Thursday, 23 October 2008

Future of Sean McDermott scheme uncertain

DUBLIN CITY Council is considering its options regarding the redevelopment of the 19th century Scots Presbyterian Church on Sean McDermott Street, Dublin 1.

Although developer Bernard McNamara's proposal for the historic site has just been granted planning permission by Dublin City Council, he pulled out of the project earlier this year and the future of the development is currently in limbo.

While the council is saying it may put the site back on the market when market conditions improve, a spokesperson says it doesn't know at this point whether it will be sold with the current planning permission attached.

The planning permission granted by Dublin City Council was to develop a four-storey office block using the Greek-style portico of the former Scots Presbyterian Church as a façade.

The protected structure, built circa 1830 to the design of a Scottish architect, has a four-columned Doric granite portico.

It was abandoned in the 20th century and later used as a store before being burned down in the 1980s leaving only the front.

The planning permission also allows for 179 apartments on former convent lands between Sean McDermott Street and Railway Street and Gloucester Lane.

The apartments would be arranged in five blocks up to nine storeys, one of which is the refurbished main convent building with 18 apartments.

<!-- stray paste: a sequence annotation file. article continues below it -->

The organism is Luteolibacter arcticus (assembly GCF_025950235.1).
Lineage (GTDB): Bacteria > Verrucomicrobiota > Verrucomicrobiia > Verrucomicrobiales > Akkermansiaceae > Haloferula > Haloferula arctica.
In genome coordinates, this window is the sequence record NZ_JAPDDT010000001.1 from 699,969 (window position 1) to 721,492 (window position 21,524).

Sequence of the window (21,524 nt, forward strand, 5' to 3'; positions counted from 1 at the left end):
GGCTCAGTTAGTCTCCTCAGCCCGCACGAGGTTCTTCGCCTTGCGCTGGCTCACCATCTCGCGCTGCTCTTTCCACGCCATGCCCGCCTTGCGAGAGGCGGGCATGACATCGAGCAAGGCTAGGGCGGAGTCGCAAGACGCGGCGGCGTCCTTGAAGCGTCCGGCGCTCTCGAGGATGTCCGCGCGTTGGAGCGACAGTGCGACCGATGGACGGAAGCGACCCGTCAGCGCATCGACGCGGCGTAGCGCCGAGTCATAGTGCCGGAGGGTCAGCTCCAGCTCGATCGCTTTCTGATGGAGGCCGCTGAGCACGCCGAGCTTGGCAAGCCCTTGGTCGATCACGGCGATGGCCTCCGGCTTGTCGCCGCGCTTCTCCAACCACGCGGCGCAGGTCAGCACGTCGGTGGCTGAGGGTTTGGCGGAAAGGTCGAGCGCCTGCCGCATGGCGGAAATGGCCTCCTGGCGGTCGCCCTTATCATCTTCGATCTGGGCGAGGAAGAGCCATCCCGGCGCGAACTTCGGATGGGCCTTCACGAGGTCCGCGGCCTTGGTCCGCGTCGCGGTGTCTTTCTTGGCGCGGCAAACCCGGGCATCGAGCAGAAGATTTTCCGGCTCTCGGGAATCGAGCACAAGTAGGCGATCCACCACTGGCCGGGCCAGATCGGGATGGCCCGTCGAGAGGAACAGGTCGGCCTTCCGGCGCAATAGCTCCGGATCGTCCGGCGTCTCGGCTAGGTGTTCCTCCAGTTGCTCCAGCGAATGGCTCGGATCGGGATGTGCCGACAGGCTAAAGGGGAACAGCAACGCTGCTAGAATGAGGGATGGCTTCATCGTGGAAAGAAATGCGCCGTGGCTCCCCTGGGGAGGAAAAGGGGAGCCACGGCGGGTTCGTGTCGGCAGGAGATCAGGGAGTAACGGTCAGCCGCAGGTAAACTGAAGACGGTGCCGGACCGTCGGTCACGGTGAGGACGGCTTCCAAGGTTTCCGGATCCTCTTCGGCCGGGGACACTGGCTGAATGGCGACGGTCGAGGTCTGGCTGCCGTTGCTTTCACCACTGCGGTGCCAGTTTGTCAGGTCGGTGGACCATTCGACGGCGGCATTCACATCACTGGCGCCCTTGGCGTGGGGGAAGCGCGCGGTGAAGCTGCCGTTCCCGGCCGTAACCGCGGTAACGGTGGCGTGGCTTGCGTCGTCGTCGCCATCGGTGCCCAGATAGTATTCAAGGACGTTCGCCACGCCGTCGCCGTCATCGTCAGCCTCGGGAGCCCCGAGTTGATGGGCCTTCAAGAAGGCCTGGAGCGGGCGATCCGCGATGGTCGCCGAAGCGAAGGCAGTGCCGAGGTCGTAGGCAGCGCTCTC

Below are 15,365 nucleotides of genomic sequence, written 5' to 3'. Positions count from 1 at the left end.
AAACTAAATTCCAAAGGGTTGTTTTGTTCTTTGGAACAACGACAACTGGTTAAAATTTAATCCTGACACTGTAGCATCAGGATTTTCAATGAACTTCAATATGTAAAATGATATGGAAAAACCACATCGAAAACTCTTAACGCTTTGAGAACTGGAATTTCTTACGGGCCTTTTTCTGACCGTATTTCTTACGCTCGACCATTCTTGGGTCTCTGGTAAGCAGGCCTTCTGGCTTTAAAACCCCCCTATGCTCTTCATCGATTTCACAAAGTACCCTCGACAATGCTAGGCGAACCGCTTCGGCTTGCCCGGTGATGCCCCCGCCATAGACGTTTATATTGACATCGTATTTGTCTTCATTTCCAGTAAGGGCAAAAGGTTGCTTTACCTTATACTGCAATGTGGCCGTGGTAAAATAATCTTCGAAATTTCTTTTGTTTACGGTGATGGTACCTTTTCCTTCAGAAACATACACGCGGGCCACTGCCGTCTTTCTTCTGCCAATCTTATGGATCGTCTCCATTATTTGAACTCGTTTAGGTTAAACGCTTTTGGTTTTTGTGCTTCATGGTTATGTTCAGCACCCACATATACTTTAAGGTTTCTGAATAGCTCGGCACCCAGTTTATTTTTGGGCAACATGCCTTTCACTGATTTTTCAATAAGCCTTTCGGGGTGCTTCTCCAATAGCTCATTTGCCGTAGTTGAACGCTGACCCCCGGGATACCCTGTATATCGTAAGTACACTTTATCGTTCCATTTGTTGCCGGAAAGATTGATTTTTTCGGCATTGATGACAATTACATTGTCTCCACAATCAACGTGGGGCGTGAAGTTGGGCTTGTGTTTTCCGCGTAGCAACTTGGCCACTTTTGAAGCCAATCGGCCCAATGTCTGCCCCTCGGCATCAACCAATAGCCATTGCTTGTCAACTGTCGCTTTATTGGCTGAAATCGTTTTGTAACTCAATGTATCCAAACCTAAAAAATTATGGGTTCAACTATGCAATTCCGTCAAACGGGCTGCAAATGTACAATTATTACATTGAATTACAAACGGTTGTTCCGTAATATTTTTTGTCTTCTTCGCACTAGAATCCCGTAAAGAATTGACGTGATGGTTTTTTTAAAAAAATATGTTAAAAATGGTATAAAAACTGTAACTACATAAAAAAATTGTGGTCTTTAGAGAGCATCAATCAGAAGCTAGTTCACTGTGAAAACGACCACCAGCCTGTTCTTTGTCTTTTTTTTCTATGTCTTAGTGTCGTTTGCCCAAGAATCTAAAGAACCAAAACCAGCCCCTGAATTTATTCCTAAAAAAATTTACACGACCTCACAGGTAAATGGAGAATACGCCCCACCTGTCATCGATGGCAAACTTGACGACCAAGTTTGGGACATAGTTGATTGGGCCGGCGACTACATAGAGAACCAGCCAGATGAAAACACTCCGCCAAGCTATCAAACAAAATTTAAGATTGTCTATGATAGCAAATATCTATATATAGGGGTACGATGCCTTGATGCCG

A three to five-storey block would provide Dublin City Council with a civic centre/one-stop-shop.

The Sean McDermott Street contract was one of five awarded to Mr McNamara as part of a public private partnership (PPP) deal.

Three were to redevelop three local authority flat complexes and two were for inner city regeneration projects - one of which was the development at Sean McDermott Street.

Mr McNamara subsequently pulled out of the deals saying he couldn't get planning permission for the number of units he wanted, following a change in regulations on apartment size.

A mediation agreement is believed to stipulate that McNamara relinquished any claims to the land and pay the council €1.5 million in compensation. It is understood that the council agreed not to take legal action against him.

However, Dublin City Council says it may put the site back on the market but "is holding off for the moment and looking at the best time to put it back on the market".

They said it remains to be seen whether the site will go back on the market with the current planning permission or if any new developer will go back to the drawing board with a new planning application.

The Irish Times

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